The head pressing in cats is often characterized by the incontrollable act of pressing their head against the wall or some other objects for no ostensible reason. In general, this indicates a damage to the nervous system that might result from a lot of erratic causes. This includes prosencephalon disease, or toxic poisoning. Further, there is no actual evidences, which may certain the cat breed or the age-range is at a greater risk for this particular condition. Read on to this article and get to learn more about this feline condition.
Head Pressing in Cats: What is this feline condition?
Cats might press their own head against hard walls or some other stationary objects erratically. This is actually dissimilar than just rubbing the head against a particular thing. Further, head pressing in cats is way more powerful and often recurrent many times every day. If the cat starts this particular behavior, it’s already the time to see the veterinarian for some examinations and proper diagnosis.
The cats may exhibit a range of behaviors while they mature and grow. Most of the behaviors are normal, yet some may be an indication of a more serious problem. Additionally, head pressing in cats is regularly a neurotic act a lot of owners tend to consider as cute. Nonetheless, it may indicate some serious neurological damage in the cat.
Causes of Cat Head Pressing
There are a range of medical issues, which might cause the cat to start head pressing. Below are some of the most generally identified in domestic cats:
The brain tumors are a main cause of head pressing in some cats. Furthermore, tumors, which start in the brain are called the primary tumors. Additionally, those that start somewhere else in the cat’s body and spread into the brain are known as the secondary tumors. In addition to the head pressing, cats that has brain tumors might have tenderness and seizures around their skulls as well.
Cats that has metabolic diseases like hypoglycemia might exhibit head pressing. All of these disorders may start at birth or later in life.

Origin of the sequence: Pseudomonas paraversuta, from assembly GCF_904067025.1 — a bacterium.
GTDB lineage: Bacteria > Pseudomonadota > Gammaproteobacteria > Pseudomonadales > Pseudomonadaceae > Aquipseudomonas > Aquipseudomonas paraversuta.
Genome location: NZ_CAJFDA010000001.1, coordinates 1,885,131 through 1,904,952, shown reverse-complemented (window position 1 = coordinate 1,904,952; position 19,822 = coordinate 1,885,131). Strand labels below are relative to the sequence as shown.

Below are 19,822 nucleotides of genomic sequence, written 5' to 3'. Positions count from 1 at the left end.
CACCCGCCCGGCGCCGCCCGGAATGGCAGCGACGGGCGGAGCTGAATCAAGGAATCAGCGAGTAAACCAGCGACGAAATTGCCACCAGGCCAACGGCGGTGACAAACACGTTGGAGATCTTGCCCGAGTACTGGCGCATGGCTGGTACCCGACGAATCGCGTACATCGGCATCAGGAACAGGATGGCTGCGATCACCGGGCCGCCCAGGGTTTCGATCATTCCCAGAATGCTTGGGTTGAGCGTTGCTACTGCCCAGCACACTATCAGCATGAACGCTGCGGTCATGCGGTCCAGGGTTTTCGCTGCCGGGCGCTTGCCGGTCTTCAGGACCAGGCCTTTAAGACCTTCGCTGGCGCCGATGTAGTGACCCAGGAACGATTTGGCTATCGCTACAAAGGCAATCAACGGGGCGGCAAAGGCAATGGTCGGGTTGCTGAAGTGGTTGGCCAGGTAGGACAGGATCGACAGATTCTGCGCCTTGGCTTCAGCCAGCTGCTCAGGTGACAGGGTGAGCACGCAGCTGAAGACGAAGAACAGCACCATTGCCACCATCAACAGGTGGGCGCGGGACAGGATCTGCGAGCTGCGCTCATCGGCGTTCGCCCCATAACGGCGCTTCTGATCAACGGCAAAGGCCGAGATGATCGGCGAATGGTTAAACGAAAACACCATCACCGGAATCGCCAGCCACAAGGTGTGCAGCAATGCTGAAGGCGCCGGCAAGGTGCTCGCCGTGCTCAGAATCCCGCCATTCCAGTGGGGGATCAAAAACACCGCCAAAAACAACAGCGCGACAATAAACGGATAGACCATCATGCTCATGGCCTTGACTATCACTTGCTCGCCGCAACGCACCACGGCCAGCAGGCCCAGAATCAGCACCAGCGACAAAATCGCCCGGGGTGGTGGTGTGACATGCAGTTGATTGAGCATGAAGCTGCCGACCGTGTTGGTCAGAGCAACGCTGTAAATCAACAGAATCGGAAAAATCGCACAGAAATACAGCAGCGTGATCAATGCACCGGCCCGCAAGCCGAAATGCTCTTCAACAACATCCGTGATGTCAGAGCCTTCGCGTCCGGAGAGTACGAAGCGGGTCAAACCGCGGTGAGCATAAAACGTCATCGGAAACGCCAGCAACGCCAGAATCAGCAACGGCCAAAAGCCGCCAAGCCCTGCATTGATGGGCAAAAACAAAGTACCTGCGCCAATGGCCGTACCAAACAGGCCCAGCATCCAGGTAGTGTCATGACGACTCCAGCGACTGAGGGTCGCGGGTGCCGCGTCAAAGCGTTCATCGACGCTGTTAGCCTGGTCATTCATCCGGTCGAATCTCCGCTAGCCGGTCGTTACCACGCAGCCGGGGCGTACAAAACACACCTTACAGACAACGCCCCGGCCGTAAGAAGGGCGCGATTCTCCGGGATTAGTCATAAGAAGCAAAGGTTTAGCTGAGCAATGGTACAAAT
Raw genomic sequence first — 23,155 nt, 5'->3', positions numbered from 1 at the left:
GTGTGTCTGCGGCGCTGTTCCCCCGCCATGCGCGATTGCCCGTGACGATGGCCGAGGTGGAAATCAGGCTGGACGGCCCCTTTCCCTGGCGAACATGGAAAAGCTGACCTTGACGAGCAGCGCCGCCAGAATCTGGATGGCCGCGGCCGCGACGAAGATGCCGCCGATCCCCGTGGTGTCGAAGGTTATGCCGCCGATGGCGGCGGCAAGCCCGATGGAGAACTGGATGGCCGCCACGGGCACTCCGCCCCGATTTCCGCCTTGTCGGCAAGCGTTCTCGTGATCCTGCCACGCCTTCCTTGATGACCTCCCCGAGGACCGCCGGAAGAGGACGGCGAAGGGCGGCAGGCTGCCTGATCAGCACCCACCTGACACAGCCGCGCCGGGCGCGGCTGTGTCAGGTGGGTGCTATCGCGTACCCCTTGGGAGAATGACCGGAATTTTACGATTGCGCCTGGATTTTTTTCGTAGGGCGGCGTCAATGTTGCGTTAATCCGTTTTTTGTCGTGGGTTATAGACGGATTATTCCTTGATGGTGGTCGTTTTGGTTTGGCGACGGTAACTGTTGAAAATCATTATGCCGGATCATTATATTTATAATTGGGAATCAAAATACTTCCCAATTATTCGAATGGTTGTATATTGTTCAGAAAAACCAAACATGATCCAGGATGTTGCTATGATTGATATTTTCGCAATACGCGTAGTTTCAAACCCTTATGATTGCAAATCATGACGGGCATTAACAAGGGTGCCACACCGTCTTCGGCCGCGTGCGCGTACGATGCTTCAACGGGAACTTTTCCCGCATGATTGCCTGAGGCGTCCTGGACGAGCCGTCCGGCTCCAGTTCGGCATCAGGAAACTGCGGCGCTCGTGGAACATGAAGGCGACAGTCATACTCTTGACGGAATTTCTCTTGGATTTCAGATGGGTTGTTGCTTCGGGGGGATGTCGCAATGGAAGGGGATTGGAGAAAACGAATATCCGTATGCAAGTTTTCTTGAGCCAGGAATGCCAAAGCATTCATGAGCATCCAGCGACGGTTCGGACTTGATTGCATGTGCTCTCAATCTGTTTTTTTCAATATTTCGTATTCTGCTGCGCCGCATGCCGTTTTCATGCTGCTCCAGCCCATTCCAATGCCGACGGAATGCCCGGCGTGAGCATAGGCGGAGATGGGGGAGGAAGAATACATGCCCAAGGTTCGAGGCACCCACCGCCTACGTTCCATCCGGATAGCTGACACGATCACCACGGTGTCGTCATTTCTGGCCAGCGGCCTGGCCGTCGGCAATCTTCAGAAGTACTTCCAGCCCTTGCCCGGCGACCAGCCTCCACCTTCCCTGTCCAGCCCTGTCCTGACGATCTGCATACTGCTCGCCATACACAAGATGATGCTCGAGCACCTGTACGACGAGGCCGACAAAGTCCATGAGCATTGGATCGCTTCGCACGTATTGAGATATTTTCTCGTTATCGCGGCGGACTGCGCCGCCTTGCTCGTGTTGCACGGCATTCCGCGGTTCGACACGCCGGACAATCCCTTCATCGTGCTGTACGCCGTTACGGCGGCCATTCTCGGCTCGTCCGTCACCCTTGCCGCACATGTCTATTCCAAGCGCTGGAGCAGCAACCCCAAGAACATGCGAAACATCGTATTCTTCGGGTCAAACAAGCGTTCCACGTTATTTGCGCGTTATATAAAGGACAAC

Cats may get into a lot of toxic substances or poisons in and all over the house, which may cause a lot of symptoms. This includes pressing the head. Additionally, they may cause cancer, immunodeficiency, liver disease, as well as some other neurological conditions too.
Liver thrusts aren’t common to see in cats, yet when they happen, a head pressing incident might follow with them. Cats, which have this condition have obstructed the flow of blood into the liver.
This disease mainly affects the thalamus and forebrain of the brain of the cat. It may cause seizures, head pressing, as well as numerous other neurological signs and symptoms.
The cat may acquire some serious infections, which may cause head pressing as its main symptoms. Rabies, viruses, fungal infections, as well as parasitic infections are some of the types of infections, which may happen.
The encephalitis is due to the inflammation of the brain that may cause a lot of adverse affects in the cat. Together with the head pressing, the cat might also have some trouble functioning and may be lethargic.
Symptoms of Cat Head Pressing
The head pressing in cats is merely one symptom, which happens with some neurological issues. Some other symptoms that often accompany head pressing in cats include:
- Sores on feet from pacing
- Head injuries due to head pressing in objects powerfully
- Slowed reflexes
- Vision problems
- Pacing Circling
Prognosis of Cat Head Pressing
The vet may need to ask some questions to diagnose the cat. He’ll likely ask to tell when did you first noticed the head pressing of the cat. As well as if it has any other health issues. Further, the doctor may also likely to take vital signs, just like weight, temperature, respiration rate and heart rate. Furthermore, blood work might be performed as well, in order to determine if there are any toxins or infection present. Additionally, a urinalysis might also be done in determining if any metabolic issues are accountable for the symptoms.
Treatment for Cat Head Pressing
The treatment for head pressing in cats is actually contingent on the primary cause of it. The serious issues like brain liver shunts, tumors, or encephalitis might need surgical operation, as well as hospitalization. If the doctor finds the cat having a metabolic condition, he or she might treat the cat using medications on an outpatient basis. Cats, which have life-threatening or serious conditions like liver shunt, might not be some kind of good candidates for the treatment.
Care is reliant on the signs and symptoms, which appear, as well as the prognosis the vet settles on. Austere clinical signs may need hospitalization and an immediate treatment. Various causes need a different treatment, plus no therapies or drugs must be directed up until a prognosis has already been reached.